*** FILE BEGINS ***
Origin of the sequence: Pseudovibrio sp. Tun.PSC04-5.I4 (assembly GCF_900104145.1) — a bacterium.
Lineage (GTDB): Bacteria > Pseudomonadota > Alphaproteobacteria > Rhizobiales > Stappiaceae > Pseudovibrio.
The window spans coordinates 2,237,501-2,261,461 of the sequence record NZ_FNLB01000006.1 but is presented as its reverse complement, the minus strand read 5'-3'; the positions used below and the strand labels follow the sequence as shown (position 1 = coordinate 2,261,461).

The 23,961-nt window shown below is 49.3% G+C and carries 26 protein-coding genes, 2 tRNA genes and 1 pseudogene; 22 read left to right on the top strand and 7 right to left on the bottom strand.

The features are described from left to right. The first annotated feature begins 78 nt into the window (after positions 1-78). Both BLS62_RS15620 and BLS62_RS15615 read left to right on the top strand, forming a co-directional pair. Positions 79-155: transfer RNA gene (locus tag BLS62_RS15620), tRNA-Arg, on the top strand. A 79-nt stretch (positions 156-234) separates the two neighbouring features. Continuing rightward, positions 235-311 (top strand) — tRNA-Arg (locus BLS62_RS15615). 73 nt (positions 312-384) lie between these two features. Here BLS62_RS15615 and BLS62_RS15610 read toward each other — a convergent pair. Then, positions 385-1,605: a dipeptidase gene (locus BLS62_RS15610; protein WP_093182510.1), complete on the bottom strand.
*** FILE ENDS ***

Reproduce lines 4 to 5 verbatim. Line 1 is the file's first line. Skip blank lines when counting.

The 23,961-nt window shown below is 49.3% G+C and carries 26 protein-coding genes, 2 tRNA genes and 1 pseudogene; 22 read left to right on the top strand and 7 right to left on the bottom strand.

The features are described from left to right. The first annotated feature begins 78 nt into the window (after positions 1-78). Both BLS62_RS15620 and BLS62_RS15615 read left to right on the top strand, forming a co-directional pair. Positions 79-155: transfer RNA gene (locus tag BLS62_RS15620), tRNA-Arg, on the top strand. A 79-nt stretch (positions 156-234) separates the two neighbouring features. Continuing rightward, positions 235-311 (top strand) — tRNA-Arg (locus BLS62_RS15615). 73 nt (positions 312-384) lie between these two features. Here BLS62_RS15615 and BLS62_RS15610 read toward each other — a convergent pair. Then, positions 385-1,605: a dipeptidase gene (locus BLS62_RS15610; protein WP_093182510.1), complete on the bottom strand.